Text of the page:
Positions along transect difference should be large at points where the left-hand and right-hand halves of the window contain values that are appreciably different, i.e. where discontinuities occur in the series. Various statistics may be used in the computations:
• With univariate data, calculate the absolute value of the difference between the means of the values in the left-hand and right-hand halves of the window: Statistic = \x1 - x2|.
• With univariate data again, one may choose to compute the absolute value of a t statistic comparing the two halves of the window: Statistic = \x1- x2|/sx. If one uses the standard deviation of the whole series as the best estimate of the standard deviations in the two halves (assuming homoscedasticity), this statistic is linearly related to the previous one. Alternatively, one could use the regular t-statistic formula for t-tests, estimating the variance in each window from the few values that it contains; this may lead to very unstable estimates when windows are narrow, which is often the case with this method.
• For multivariate series, compare the two halves of the window using either the Mahalanobis generalized distance (D5 or D5, eq. 7.40), which is the multivariate equivalent of a t statistic, or the coefficient of racial likeness (D12, eq. 7.52).
The width of the window is an empirical decision made by the investigator. It is recommended to try different window widths and compare the results. The window width is limited, of course, by the spacing of observations, considering the approximate interval between the expected discontinuities. Webster's method works best with equispaced observations, but some departure from equal spacing, or missing data points, are allowed, because of the empirical nature of the method.
Numerical example. A series of 40 observations was generated using a normal pseudorandom number generator N (5,1). The values of observations 11 to 30 were increased by adding 3 to the generated values in order to artificially create discontinuities between observations 10 and 11, on the one hand, and observations 30 and 31, on the other. It so happened that the first of these discontinuities was sharp whereas the second was rather smooth (Fig. 12.20b).
Webster's method for univariate data series was used with two window widths. The first window had a width of 4 observations, i.e. 2 observations in each half; the second window had a width of 8 observations, i.e. 4 in each half. Both the absolute value of the difference between means and the absolute value of the t statistic were computed. The overall standard deviation of the series was used as the denominator of t, so that this statistic was a linear transformation of the difference-between-means statistic. Results (Fig. 12.20c, d) are reported at the positions occupied by the centre of the window.
The sharp discontinuity between observations 10 and 11 was clearly identified by the two statistics and window widths. This was not the case for the second discontinuity, between observations 30 and 31. The narrow window (Fig. 12.20c) estimated its position correctly, but did not allow one to distinguish it from other fluctuations in the series, found between observations 20 and 21 for instance (remember, observations are randomly-generated numbers; so there is no structure in this part of the series). The wider window (Fig. 12.20d) brought out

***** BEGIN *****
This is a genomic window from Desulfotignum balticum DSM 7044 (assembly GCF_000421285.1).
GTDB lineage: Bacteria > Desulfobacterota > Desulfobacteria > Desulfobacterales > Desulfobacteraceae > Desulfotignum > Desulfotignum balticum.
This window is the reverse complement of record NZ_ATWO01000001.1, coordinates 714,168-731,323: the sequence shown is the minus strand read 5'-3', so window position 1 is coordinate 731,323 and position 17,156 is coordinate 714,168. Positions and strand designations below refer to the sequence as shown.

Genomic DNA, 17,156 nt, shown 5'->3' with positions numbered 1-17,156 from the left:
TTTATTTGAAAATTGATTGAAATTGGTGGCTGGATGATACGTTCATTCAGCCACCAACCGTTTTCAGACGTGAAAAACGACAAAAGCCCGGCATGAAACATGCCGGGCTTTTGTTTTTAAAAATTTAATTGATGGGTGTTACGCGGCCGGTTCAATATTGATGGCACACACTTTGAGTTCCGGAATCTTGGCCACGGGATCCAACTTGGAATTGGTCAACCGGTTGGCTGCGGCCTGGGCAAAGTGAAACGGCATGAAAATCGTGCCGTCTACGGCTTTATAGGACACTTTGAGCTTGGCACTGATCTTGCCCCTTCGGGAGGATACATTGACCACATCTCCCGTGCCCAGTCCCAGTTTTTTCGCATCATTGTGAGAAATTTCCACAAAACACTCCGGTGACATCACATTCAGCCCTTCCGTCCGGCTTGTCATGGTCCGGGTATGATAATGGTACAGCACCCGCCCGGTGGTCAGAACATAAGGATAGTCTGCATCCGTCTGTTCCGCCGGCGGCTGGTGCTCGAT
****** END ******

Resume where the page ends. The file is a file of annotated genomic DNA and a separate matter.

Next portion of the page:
D5 to the centroid the second discontinuity more clearly (higher values of the statistics), but its exact position was not estimated precisely.
Ibanez (1981) proposed a related method to detect discontinuities in multivariate records (e.g. simultaneous records of temperature, salinity, in vivo fluorescence, etc. in aquatic environments). He called the method D5 to the centroid. For every sampling site, the method computes a generalized distance D5 (eq. 7.40) between the new multivariate observation and the centroid (i.e. multidimensional mean) of the m Window previously recorded observations, m defining the width of a window. Using simulated and real multivariate data series, Ibanez showed that changes in D25 to the centroid, drawn on a graph like Figs. 12.20c or d, allowed one to detect discontinuities. For multi-species data, however, the method of Ibanez suffers from the same drawback as the segmentation method of Hawkins & Merriam: since the simultaneous absence of species is taken as an indication of similarity, it could prevent changes occurring in the frequencies of other species from producing high, detectable distances.
McCoy et al. (1986) proposed a segmentation method somewhat similar to that of Webster, for species occurrence data along a transect. A matrix of Raup & Crick similarities is first computed among sites (S27, eq. 7.33) from the species presence-absence data. A "+" sign is attached to a similarity found to be significant in the upper tail (i.e. when ahi is significantly larger than expected under the random sprinkling hypothesis) and a "-" sign to a similarity which is significant in the lower tail (i.e. when ahi is significantly smaller than expected under that null hypothesis). The number of significant pluses and minuses is analysed graphically, using a rather complex empirical method, to identify the most informative boundaries in the series.
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